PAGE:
In this novel, 15-year-old Christopher Boone aims to solve the murder of his neighbor’s dog Wellington, who was killed with a fork — a garden fork, that is. Like some other books on this list, the dialog is realistic (i.e. people swear) and atheism is discussed. Nothing that high school students haven't heard already, right? “Curious Incident” is a mystery novel about a grisly murder, which makes for a pretty fantastic story already, but what makes it really unique is voice. The novel is narrated entirely by Christopher, who has an extremely logical mind, but cannot understand things like idioms, social niceties and emotion. Sometimes he takes a breather chapter to go off on a mind-blowing math or science related topic such as the Monty Hall Problem. Interestingly, the book was never intended for a YA demographic. Even so, I absolutely loved it in 9th grade and I love it even more today.
5. “Beyond Magenta: Transgender Teens Speak Out” by Susan Kukl
Reasons: Anti-family, offensive language, homosexuality, sex education, political viewpoint, religious viewpoint, unsuited for age group and other (“wants to remove from collection to ward off complaints”).
Though transgender issues have been more prominent in the media lately, that doesn’t necessarily mean that the amount of misinformation about transgender people has been reduced, nor that actual trans voices are being heard (yeah, I'm looking at YOU, Stonewall movie). The fact that “Beyond Magenta” is so controversial demonstrates its necessity. It features six teenagers who share their stories at a time when many people could use a crash course on the diverse lives of real trans people. Reading this assists in understanding them beyond some superficial image. It's also a lesson in the deeper ways that people are thinking about gender.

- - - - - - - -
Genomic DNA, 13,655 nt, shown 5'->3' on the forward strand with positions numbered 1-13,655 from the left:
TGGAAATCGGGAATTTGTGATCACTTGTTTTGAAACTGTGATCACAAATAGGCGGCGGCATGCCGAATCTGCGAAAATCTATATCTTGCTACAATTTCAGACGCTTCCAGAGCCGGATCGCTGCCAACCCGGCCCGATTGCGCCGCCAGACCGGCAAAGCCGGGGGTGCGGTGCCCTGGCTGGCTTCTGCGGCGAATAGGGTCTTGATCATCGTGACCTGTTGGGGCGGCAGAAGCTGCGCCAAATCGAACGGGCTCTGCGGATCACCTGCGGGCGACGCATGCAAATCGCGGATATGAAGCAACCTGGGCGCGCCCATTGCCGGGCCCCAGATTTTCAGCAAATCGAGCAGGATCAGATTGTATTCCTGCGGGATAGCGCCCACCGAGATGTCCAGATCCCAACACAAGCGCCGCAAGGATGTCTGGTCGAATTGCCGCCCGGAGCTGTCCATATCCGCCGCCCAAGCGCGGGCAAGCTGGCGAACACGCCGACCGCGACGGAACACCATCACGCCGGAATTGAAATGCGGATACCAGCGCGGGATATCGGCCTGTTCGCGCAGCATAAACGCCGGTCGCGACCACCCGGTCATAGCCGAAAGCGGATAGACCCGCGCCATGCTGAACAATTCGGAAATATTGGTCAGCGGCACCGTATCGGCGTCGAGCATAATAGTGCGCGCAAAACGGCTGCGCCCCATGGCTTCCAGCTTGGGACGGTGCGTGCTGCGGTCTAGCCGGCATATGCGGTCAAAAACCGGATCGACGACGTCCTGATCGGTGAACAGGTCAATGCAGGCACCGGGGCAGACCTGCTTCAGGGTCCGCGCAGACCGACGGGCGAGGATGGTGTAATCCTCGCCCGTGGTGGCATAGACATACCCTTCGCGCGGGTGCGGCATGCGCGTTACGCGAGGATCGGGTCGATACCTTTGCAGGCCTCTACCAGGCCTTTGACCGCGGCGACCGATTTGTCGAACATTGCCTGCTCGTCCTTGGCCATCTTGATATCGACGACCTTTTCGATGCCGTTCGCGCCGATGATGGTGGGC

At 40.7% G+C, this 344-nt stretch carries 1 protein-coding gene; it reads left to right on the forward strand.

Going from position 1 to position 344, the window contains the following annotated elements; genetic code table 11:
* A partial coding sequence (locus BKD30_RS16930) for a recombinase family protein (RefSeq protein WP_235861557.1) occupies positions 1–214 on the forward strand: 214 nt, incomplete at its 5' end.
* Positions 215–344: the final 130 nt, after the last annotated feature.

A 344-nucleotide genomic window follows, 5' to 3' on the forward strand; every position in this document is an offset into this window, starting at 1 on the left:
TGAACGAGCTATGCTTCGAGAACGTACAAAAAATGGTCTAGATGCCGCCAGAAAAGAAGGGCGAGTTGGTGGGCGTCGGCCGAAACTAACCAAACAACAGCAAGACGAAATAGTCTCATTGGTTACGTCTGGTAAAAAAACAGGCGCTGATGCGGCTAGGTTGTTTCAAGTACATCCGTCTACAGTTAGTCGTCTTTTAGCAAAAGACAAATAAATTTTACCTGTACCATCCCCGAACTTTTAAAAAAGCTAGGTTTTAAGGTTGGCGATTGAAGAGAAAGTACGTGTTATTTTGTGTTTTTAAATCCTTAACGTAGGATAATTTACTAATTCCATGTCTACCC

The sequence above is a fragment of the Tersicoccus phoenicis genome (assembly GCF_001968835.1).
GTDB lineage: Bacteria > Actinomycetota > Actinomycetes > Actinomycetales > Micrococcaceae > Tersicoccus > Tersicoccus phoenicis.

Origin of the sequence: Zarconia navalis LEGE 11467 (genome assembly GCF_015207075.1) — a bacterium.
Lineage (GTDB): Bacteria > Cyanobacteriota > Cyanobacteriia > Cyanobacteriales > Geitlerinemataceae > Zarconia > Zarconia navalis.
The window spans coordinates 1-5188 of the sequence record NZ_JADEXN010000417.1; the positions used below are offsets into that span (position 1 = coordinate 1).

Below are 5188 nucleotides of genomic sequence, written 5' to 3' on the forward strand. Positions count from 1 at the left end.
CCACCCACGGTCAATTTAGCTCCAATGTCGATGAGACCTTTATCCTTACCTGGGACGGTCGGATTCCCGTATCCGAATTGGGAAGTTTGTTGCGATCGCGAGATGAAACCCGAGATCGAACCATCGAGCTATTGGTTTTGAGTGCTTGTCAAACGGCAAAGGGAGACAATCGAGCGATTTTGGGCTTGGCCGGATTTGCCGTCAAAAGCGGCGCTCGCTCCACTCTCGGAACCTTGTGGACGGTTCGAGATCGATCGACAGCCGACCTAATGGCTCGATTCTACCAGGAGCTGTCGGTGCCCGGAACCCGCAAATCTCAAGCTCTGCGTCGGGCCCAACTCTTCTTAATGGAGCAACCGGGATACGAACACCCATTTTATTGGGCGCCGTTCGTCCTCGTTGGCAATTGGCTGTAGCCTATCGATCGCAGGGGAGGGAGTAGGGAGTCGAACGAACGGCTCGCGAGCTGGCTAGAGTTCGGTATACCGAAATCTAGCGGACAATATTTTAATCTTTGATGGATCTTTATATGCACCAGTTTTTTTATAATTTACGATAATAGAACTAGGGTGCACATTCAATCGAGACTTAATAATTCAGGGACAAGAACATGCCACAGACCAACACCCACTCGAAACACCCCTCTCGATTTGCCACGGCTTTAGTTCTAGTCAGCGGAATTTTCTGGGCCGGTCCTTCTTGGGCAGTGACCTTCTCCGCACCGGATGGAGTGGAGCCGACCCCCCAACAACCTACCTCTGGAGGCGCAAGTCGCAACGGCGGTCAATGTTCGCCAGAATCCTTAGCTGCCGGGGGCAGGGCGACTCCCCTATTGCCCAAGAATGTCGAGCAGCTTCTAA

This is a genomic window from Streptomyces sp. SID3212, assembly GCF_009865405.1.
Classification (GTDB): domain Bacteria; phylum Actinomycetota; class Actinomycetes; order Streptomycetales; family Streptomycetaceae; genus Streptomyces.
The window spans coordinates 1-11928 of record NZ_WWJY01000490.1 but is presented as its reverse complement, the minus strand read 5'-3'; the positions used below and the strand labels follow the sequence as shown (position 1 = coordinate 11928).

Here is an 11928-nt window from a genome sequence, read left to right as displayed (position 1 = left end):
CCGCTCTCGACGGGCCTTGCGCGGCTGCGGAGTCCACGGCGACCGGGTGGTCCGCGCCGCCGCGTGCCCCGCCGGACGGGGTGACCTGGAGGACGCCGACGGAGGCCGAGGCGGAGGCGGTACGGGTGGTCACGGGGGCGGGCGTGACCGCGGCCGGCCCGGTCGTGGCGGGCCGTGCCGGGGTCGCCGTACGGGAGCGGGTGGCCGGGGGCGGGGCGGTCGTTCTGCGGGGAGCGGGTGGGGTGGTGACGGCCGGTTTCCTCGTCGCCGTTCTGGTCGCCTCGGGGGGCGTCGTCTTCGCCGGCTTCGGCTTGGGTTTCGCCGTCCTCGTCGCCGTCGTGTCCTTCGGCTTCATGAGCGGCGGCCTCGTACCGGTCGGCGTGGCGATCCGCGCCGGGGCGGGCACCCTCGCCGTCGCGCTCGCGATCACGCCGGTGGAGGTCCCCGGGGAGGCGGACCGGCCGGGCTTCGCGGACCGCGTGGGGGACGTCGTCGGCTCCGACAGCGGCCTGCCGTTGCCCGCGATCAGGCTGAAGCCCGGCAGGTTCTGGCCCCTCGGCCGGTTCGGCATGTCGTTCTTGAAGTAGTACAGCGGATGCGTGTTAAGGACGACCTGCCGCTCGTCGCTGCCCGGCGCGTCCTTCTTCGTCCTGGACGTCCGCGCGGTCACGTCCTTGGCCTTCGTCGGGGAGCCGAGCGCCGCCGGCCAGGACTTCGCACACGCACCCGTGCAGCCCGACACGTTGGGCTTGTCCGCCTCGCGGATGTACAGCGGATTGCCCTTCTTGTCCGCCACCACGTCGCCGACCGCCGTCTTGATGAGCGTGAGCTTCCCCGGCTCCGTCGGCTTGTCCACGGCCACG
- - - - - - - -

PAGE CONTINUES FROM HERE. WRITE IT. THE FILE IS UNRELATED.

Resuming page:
Reasons: gambling, offensive language, political viewpoint. Additional reasons: “politically, racially, and socially offensive" and "graphic depictions."
Like “Fun Home,” this graphic autobiography chronicles the author’s childhood, but unlike “Fun Home,” her personal narrative is intertwined with the history of Iran and its complex political issues. For many of us, it can be difficult to step outside of our own cultural viewpoint. That’s why “Persepolis” is so important to both young and old. It helps us to see beyond a country as a talking point. Instead, we see the everyday lives of the people who call it home. Censoring “Persepolis” is censoring violence that really happened. It’s also censoring voices that are rarely heard as it is.
7. “The Absolutely True Diary of a Part-Time Indian” by Sherman Alexie
Reasons: anti-family, cultural insensitivity, drugs/alcohol/smoking, gambling, offensive language, sex education, sexually explicit, unsuited for age group, violence.
Alexie's novel wins this round of Censorship Bingo. It is written as a diary from the perspective of high school freshman Arnold Spirit, Jr. (usually just Junior) as he reconciles his life on the Spokane Indian Reservation with attending the predominantly white, affluent Reardan High School. Once again, the book uses language that 9th graders use. It tackles topics that affect young teens and their families, such as alcoholism and bullying. The pages is peppered with charming cartoon illustrations from Junior, as well. If you're okay with a flashback to the horrors of 9th grade, read this novel and be proud you got past them. You'll find that the main theme is hope.